Remembering Sic

Wed, 10/23/2013 - 08:45

With his big hair, large hands, “overgrown” feet and a smile that would light up a room, he was hard to miss come race day. Raised in Coriano near Rimini, Marco Simoncelli, Sic to his friends, was one in a long line of two-wheeled racing pedigree from Italy. His style, demeanor and riding ability would see him forge friendships, ramp up rivalries and remain immortalised as one of the sport's greats.

From Mini Moto to 250cc

Marco’s rise to the motor racing glory took the “usual” routes. Starting in Mini Moto, his quick rise to national fame saw victories and a championship junior trophy, aged just twelve. Soon to follow was a brief career in the 125cc championship, beneficial for the experience, but not for confidence. Measuring twenty centimeters taller than his average competitor, he was disadvantaged in many ways. “Too tall, too heavy, he wasn’t meant to be a racer,” his father, Paolo, would point out. It was the belief of Marco, and his team, that he needed to move up a category to achieve the success he craved. The 250cc bikes would compensate for Marco’s cumbersome built, or so they thought.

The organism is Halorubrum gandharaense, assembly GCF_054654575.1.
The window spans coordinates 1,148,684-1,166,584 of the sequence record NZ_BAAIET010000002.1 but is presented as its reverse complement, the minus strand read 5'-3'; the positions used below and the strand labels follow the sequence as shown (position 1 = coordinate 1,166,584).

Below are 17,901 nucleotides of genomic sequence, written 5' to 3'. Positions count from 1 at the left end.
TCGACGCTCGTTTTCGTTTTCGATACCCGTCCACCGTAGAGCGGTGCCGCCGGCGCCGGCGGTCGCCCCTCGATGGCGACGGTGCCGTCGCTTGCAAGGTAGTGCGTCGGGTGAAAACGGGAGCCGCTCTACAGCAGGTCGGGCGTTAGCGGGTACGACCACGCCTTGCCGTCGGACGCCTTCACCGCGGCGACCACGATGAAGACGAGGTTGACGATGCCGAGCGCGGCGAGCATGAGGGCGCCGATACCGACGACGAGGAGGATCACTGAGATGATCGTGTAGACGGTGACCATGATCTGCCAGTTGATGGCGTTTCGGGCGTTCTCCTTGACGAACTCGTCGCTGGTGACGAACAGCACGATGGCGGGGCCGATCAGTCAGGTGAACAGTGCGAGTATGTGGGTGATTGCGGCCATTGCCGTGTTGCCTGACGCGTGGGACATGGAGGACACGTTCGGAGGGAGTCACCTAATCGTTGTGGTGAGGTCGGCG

It wasn’t an easy transition. Struggling to adapt, this time to the power of the motorcycle, his style of riding was also compromising his ability to maintain speed on the straights. His poor start was further compounded by the fact that his team mate, Valentino Rossi, was successfully winning in the category. It would be at La Cava circuit that Marco would find a solution to his problems, and discover a friendship with a fellow rider, helping him to overcome his problems in the category.

“I met him there [at la Cava],” recalls Valentino Rossi. “He was so young. He’d learnt from a young age to ride that motocross track, and quickly too. For four or five years we would race there, we’d have some incredible battles…...already at a young age you could see he was talented, more talented than the other guys in that series. In the end, it would always be between me and him, racing for victory.”